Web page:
Guilisasti has willed all of his assets to Opus Dei foundations.

Elton says that even with such donations and the scores of foundations that support it, Opus Dei isn't rich. The only accounting he has seen of assets is a $2.8 billion estimate for the group and its branches.

Elton's role is to advise local Opus Dei branches and foundations on how to establish endowment funds and to set investment guidelines, which he says are conservative. The directors of each foundation invest the money themselves.

"We don't go on adventures with hedge funds," Elton says, laughing. The group's local foundations and branches don't send him financial statements, although he's generally aware of their activities, he says.

For instance, in its 2004 tax return the New York-based Clover Foundation reported assets of $31.3 million, of which $12.1 million was invested in stocks, $10.5 million in corporate bonds and $5.93 million in municipal and US government bonds.

It built and renovated schools in Mexico and Nigeria; spent $50 000 to study the legal status of embryos, a topic that's central to the church's anti-abortion efforts; ran a conference on the importance of marriage; and supported unspecified postgraduate research at Princeton.

The Woodlawn Foundation, also based in New York State, reported assets of $12.5 million at the end of 2004. Woodlawn acts as a clearinghouse for channeling donations into Opus Dei activities. It received $11.4 million in gifts and distributed $11 million to 45 Opus Dei centres, schools and offices in 2004.

Centro Elis is a 4ha oasis in a run-down neighbourhood of concrete apartment blocks on Rome's eastern fringe. It includes a 200-bed dormitory, green playing fields and classes sponsored by top global companies.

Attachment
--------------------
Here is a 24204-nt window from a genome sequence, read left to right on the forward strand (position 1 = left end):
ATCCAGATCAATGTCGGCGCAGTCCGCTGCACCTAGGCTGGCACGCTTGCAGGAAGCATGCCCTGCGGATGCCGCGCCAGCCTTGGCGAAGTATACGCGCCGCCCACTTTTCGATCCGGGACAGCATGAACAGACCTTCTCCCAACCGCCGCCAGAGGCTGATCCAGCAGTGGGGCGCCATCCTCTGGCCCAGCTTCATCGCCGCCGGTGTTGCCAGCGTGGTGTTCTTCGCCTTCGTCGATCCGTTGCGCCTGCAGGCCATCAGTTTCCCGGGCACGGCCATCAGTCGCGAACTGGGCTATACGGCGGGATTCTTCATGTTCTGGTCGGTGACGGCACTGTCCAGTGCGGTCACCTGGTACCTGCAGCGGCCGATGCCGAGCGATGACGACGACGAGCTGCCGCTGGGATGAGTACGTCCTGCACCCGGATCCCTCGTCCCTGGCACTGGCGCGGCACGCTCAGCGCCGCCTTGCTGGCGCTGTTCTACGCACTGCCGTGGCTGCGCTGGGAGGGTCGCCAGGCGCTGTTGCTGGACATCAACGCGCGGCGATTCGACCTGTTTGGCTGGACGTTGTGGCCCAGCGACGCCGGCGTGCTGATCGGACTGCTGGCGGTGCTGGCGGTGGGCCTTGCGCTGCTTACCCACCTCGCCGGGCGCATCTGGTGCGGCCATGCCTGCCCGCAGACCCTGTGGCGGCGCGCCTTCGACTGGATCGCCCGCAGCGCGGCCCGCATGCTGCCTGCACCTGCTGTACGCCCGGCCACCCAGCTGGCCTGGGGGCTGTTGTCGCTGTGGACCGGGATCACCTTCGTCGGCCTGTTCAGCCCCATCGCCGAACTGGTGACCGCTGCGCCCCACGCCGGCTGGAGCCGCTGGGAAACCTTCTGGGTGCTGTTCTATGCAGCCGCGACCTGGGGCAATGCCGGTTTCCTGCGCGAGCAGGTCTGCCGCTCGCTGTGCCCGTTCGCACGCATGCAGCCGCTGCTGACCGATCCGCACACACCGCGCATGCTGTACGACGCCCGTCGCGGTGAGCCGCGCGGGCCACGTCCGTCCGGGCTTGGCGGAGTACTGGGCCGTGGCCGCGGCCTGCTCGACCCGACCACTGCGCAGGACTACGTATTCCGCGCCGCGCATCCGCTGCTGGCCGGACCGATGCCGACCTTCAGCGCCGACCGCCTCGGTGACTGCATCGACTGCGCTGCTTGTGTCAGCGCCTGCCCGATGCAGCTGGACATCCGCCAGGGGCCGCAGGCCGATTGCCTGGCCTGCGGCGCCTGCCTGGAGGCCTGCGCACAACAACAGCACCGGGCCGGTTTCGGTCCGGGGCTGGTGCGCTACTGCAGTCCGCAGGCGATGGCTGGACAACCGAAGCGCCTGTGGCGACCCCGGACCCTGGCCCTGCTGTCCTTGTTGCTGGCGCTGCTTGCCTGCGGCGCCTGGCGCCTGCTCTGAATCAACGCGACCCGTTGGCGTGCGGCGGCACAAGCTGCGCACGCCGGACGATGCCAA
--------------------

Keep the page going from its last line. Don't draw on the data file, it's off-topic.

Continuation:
Centro Elis has received about €800 000 (R6.2 million) in Italian government funds to spawn at least 16 similar schools around the world, from North Korea and China to Ecuador and Uruguay, says Pierluigi Bartolomei, the director of its technical school.

Opus Dei establishes the schools through its Association Centro Elis, which competes with other non-governmental organisations for Italian foreign ministry funding. When the association wins contracts, it sends staff, usually Opus Dei members, to start the schools and turn them over to local administrators, Bartolomei says. The schools don't overtly flaunt their Opus Dei connection, other than creating an environment that fosters work and economic development, he says.

"At an institute like this, we don't wear a cross on our chests or carry a Vatican flag," he says.

Opus Dei also keeps a low profile at its Iese Business School, a branch of the University of Navarra with campuses in Madrid and Barcelona. Escriva founded the Pamplona-based university in 1952.

Some executives say they had no idea they were associated with Opus Dei. Peter Sutherland, the chairman of both Goldman Sachs International bank and oil major BP, who is a member of Iese's international advisory board, says: "I know nothing about the Opus Dei connection. It's ranked one of the top two or three business schools in Europe."

Iese is also cultivating corporate connections. PricewaterhouseCoopers, one of the big four US accounting firms, funds some of the school's professors. Nissan Motor, Alcatel and Banco Santander Central Hispano, Spain's biggest bank, also provide funding, according to Iese's website, while top US banks Citigroup and Morgan Stanley are listed as "supporting companies".

"Part of the revolutionary character of Opus Dei is work and economics acting for the pursuit of holiness," says Wauck, the Harvard graduate who teaches literature and the communication of the faith at Opus Dei's Pontifical University of the Holy Cross in Rome.

Across town in the Junior Consulting office, there are signs Opus Dei's work there has the approval of at least one higher authority.

On April 10 most of the students trekked to Vatican City to join 3 500 youths from Opus Dei schools worldwide for an audience with Pope Benedict 16, who spoke of the importance of friendship and quoted from The Way. He closed with a blessing, saying: "May the Holy Virgin help you. And may Saint Josemaria intercede on your behalf." The students gave the pontiff a chocolate cake for his 79th birthday.

With friends like that, it's no wonder Opus Dei's leaders are confident The Da Vinci Code won't stop them attracting and training students and executives, and winning financing from some of the world's largest corporations. - Bloomberg